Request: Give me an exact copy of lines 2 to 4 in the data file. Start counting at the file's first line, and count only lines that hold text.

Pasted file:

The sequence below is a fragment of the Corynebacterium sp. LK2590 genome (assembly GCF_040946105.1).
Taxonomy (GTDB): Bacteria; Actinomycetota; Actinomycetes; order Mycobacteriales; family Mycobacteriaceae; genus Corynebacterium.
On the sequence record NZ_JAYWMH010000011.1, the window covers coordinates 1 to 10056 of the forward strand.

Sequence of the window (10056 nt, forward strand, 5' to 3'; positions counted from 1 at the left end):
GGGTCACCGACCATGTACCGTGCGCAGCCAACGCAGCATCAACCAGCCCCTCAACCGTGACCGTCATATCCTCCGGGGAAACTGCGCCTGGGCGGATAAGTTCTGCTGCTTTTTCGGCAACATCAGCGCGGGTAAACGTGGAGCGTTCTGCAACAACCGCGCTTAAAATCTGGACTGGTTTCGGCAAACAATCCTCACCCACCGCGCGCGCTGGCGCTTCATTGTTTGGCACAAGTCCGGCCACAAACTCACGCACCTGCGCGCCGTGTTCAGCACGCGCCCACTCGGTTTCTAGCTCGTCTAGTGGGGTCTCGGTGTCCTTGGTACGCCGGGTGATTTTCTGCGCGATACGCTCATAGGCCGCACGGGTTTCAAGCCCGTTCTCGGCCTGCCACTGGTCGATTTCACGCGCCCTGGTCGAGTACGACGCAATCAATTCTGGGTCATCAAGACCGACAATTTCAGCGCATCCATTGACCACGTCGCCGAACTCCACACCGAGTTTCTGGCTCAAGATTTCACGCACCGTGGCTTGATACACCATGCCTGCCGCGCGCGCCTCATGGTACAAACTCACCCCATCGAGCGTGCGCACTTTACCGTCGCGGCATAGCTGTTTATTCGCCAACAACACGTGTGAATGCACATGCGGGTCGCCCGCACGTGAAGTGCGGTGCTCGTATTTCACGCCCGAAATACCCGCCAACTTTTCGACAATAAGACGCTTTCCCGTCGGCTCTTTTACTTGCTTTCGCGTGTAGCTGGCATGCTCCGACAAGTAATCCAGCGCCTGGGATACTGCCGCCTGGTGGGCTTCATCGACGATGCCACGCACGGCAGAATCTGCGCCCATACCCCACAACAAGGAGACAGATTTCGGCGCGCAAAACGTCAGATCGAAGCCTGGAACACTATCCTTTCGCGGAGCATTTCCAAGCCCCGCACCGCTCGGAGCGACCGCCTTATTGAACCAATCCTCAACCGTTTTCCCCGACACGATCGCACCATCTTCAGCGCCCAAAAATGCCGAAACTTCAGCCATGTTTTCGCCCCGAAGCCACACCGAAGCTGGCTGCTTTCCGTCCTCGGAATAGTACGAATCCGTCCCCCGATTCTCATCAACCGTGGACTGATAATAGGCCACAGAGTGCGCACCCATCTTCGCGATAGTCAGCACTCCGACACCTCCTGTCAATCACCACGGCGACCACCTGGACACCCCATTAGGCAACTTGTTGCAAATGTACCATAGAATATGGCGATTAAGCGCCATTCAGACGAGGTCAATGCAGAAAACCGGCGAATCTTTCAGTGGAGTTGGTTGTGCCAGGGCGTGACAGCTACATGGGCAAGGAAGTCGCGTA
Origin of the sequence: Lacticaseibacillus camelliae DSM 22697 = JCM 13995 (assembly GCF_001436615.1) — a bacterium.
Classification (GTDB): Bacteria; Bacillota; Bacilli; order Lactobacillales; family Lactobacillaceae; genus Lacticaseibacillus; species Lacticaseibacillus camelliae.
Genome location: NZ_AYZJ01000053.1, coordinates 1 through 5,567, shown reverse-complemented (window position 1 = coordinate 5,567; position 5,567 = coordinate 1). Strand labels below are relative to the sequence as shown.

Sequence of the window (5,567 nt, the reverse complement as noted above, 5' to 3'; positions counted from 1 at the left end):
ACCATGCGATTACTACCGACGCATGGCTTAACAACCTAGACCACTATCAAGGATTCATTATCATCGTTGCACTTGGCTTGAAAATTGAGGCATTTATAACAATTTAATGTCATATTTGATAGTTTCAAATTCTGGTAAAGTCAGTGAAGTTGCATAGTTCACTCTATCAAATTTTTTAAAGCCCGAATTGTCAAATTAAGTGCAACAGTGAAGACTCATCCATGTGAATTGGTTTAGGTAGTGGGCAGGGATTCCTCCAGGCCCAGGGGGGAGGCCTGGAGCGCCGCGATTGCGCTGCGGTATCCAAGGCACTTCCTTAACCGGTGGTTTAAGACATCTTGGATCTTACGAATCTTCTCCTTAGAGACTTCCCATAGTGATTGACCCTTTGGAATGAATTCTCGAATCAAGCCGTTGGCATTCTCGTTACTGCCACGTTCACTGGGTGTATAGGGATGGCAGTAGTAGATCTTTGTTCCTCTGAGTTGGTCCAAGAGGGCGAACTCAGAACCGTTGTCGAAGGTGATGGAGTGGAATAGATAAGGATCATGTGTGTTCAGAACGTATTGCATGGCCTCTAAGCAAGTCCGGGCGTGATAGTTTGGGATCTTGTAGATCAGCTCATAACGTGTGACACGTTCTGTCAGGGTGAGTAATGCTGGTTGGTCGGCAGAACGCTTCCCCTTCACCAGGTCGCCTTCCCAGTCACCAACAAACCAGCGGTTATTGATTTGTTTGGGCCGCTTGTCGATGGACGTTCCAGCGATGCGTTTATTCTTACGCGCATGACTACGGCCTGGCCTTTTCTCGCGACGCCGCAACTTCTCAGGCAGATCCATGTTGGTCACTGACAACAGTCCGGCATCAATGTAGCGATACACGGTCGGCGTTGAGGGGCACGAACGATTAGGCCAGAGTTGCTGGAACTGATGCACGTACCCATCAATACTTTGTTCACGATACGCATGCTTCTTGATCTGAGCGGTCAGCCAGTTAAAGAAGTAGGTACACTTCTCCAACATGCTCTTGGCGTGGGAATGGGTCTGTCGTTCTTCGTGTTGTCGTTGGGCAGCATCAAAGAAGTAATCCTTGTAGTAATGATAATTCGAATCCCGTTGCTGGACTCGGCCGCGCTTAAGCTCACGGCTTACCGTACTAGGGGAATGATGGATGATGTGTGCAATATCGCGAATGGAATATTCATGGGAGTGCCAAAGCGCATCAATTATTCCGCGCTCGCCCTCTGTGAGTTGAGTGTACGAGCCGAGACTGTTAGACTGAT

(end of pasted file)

Taxonomy (GTDB): Bacteria; Actinomycetota; Actinomycetes; order Mycobacteriales; family Mycobacteriaceae; genus Corynebacterium.
On the sequence record NZ_JAYWMH010000011.1, the window covers coordinates 1 to 10056 of the forward strand.

Sequence of the window (10056 nt, forward strand, 5' to 3'; positions counted from 1 at the left end):